'Zero Wait DFS' IDL Portal Router Up For Preorder

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thiggins

Mr. Easy
Staff member
portal_product.jpg
Ignition Design Labs today announced its Portal router can now be ordered on Amazon.

Portal is a QCA-based AC2350 / 2400 MU-MIMO enabled router with a dedicated radio module and cloud service that enables "zero wait" DFS channel switching. It was previewed at CES 2016 and its Kickstarter campaign launched this May.

Portal is no longer unique in its support of quick reuse of DFS channels in a consumer router. Linksys' recently announced WRT3200ACM also supports DFS channels and has a dedicated 5 GHz monitor radio to allow rapid reuse of channels when radar activity is detected.

Portal's price has increased from its $149 Kickstarter run, being listed for $199 on Amazon. The product is expected to start shipping in November.
 
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sfx2000

Part of the Furniture
Best of luck to the Ignition team...

Be honest in what you're selling - be honest with your customers... and keep the box open if things don't work out (startups are hard work - but keep at it!)
 

John B

New Around Here
Ignition Design Labs today announced its Portal router can now be ordered on Amazon.

Portal is a QCA-based AC2350 / 2400 MU-MIMO enabled router with a dedicated radio module and cloud service that enables "zero wait" DFS channel switching. It was previewed at CES 2016 and its Kickstarter campaign launched this May.

Portal is no longer unique in its support of DFS channels. Linksys' recently announced WRT3200ACM also supports DFS channels and has a dedicated 5 GHz monitor radio to allow rapid reuse of channels when radar activity is detected.

Portal's price has increased from its $149 Kickstarter run, being listed for $199 on Amazon. The product is expected to start shipping in November.
The Portal was never unique in its support of DFS channels as the Apple Airport Extreme and Netgear R8000 also make use of DFS channels but it sounds like the Linksys works in the same way as the Portal in that it's not necessary to reboot the router to get back to a DFS channel. I ordered the portal on October 14 and to my delight I'm scheduled to get it on October 24.

One potential disappoint I have is that for some inane reason the portal cannot support both 5GHz non DFS and 5GHz DFS devices at the same time. My OLED EG9100 supports the 5GHz band but not the DFS channels so I have to either set the compatibility mode (this feature is supposedly coming next week) to "C" which disables the DFS channels to utilize the 5GHz non DFS channels or set the compatibility mode to "OFF" and utilize the 2.4GHz channels (this allows my other devices to support the DFS channels). Strangely enough my 2012 Samsung Plasma does support DFS channels so I'm thinking of leaving the compatibility mode off. I mean the whole point of this router is the ability to utilize the DFS frequencies.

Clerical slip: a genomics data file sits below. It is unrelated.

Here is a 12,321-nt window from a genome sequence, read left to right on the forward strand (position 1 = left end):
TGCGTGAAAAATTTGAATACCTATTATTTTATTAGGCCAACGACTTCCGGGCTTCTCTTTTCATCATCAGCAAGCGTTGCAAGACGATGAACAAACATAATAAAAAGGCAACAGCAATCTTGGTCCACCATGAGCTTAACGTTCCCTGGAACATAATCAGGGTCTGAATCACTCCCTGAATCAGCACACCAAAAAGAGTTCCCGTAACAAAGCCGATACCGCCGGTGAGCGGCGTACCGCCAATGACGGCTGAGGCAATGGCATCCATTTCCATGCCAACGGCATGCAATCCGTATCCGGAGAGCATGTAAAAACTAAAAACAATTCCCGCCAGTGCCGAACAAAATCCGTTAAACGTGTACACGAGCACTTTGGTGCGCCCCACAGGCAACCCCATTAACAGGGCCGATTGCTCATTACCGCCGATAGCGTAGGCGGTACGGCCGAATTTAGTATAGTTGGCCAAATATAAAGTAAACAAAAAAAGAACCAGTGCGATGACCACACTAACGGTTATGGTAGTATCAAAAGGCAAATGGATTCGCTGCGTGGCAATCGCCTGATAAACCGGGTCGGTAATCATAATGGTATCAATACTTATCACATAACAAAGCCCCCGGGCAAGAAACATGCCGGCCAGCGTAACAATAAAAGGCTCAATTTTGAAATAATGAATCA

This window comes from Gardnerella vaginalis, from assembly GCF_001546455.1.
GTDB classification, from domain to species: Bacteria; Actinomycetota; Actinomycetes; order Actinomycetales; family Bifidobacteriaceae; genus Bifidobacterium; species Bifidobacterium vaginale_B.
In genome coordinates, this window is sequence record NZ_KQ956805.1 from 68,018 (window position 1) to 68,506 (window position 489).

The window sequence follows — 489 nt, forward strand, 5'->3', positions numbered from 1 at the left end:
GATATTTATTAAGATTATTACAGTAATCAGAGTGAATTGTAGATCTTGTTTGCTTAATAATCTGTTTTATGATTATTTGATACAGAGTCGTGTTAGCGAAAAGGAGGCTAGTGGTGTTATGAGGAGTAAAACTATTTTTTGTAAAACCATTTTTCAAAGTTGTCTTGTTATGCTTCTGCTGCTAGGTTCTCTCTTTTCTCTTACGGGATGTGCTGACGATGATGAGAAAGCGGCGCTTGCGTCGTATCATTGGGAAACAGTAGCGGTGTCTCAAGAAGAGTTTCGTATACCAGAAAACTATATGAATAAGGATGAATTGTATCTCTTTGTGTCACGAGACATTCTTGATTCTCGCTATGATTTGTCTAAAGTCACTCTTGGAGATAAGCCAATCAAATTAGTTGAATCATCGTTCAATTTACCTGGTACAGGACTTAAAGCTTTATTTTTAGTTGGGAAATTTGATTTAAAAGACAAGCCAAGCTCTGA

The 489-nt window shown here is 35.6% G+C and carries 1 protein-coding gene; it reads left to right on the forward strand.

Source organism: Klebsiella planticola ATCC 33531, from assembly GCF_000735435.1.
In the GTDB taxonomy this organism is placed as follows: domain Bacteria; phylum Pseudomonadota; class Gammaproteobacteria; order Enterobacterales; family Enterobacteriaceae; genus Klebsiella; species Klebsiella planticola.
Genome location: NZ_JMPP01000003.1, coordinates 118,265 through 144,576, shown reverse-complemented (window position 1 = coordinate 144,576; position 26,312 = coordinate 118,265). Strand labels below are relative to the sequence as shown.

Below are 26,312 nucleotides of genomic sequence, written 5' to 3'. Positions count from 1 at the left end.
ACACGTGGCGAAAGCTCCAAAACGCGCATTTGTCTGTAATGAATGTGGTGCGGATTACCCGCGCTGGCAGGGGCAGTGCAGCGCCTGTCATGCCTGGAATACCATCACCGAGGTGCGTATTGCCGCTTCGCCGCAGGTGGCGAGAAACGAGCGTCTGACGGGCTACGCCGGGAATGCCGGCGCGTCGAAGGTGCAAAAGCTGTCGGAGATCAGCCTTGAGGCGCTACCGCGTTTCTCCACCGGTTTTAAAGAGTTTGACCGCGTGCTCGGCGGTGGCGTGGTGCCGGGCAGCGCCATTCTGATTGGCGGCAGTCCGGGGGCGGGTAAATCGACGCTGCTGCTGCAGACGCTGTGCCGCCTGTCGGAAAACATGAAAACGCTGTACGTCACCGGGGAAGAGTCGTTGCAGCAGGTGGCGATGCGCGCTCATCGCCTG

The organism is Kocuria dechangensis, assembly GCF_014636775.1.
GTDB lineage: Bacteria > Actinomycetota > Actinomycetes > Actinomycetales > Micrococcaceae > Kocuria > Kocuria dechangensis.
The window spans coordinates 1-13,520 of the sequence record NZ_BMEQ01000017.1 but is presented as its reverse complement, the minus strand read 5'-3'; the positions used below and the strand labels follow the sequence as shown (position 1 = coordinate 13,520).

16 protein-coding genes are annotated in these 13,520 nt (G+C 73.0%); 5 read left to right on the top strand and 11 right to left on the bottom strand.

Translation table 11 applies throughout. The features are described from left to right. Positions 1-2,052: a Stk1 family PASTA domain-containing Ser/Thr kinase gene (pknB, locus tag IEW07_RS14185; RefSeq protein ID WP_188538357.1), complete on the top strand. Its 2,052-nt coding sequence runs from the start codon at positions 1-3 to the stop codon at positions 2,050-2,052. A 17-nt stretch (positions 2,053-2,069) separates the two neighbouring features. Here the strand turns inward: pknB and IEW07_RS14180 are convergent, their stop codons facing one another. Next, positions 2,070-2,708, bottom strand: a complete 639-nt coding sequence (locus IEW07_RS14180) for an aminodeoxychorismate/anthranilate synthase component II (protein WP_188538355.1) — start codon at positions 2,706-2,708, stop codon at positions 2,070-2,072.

I'm not a router enthusiast so my apologizes if some of my terminology is incorrect - I live in a 10 unit condo building so this particular router appears to be right up my alley.
 
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thiggins

Mr. Easy
Staff member
The Portal was never unique in its support of DFS channels
No it wasn't and didn't claim to be. It was the first consumer router to be able to quickly re-enter a channel vacated due to radar detection by using a dedicated monitor radio.

It will be interesting to see the difference in DFS handling between the Portal and Linksys.

One potential disappoint I have is that for some inane reason the portal cannot support both 5GHz non DFS and 5GHz DFS devices at the same time.
Inane reason? There is only one 5 GHz radio.
 

sfx2000

Part of the Furniture
No it wasn't and didn't claim to be. It was the first consumer router to be able to quickly re-enter a channel vacated due to radar detection by using a dedicated monitor radio.

It will be interesting to see the difference in DFS handling between the Portal and Linksys.
The sounder/monitor radio can identify other DFS channel candidates if a DFS trigger is found on a channel in use - if a trigger is found in a specific channel, one still has to do the keep out for the required amount of time...

The other advantage of that monitor is that one does not keep ping-ponging in and out of that channel if DFS triggers are present.
 

John B

New Around Here
No it wasn't and didn't claim to be. It was the first consumer router to be able to quickly re-enter a channel vacated due to radar detection by using a dedicated monitor radio.

It will be interesting to see the difference in DFS handling between the Portal and Linksys.
"Portal is no longer unique in its support of DFS channels." I was responding to this quote in your first post. I suspect this isn't what you meant but nevertheless that is what you wrote.

Inane reason? There is only one 5 GHz radio.
Yes, there is one 5GHz radio but there are traditional channels and the DFS channels correct? My point is what I stated, devices that support the 5GHz band but not the DFS frequencies will only recognize the 2.4GHz band from the router. A firmware update is coming soon that will add a compatibility mode which will allow the device to also recognize the 5GHz band but in this mode the DFS channels are disabled. Sorry, I can not explain it any clearer but perhaps you can make more of a effort to understand what I'm trying to state instead of responding with a short dismissive quip.
 

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